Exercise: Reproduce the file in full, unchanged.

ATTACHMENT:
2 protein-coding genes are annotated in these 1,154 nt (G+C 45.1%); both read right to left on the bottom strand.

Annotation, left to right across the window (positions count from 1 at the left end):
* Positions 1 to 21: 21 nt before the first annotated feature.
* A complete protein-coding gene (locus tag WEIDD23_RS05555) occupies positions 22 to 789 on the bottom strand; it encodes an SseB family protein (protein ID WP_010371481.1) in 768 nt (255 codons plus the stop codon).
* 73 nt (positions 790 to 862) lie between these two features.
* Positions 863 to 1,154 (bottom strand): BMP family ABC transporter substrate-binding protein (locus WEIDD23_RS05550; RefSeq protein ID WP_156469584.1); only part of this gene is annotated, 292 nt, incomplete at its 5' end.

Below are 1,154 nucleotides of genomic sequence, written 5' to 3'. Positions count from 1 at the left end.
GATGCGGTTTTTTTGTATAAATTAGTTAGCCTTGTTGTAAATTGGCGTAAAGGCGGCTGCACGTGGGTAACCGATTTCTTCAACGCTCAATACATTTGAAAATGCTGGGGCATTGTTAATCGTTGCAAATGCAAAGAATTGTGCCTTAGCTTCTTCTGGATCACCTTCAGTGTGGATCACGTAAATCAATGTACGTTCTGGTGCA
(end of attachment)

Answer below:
2 protein-coding genes are annotated in these 1,154 nt (G+C 45.1%); both read right to left on the bottom strand.

Annotation, left to right across the window (positions count from 1 at the left end):
* Positions 1 to 21: 21 nt before the first annotated feature.
* A complete protein-coding gene (locus tag WEIDD23_RS05555) occupies positions 22 to 789 on the bottom strand; it encodes an SseB family protein (protein ID WP_010371481.1) in 768 nt (255 codons plus the stop codon).
* 73 nt (positions 790 to 862) lie between these two features.
* Positions 863 to 1,154 (bottom strand): BMP family ABC transporter substrate-binding protein (locus WEIDD23_RS05550; RefSeq protein ID WP_156469584.1); only part of this gene is annotated, 292 nt, incomplete at its 5' end.

Below are 1,154 nucleotides of genomic sequence, written 5' to 3'. Positions count from 1 at the left end.
GATGCGGTTTTTTTGTATAAATTAGTTAGCCTTGTTGTAAATTGGCGTAAAGGCGGCTGCACGTGGGTAACCGATTTCTTCAACGCTCAATACATTTGAAAATGCTGGGGCATTGTTAATCGTTGCAAATGCAAAGAATTGTGCCTTAGCTTCTTCTGGATCACCTTCAGTGTGGATCACGTAAATCAATGTACGTTCTGGTGCA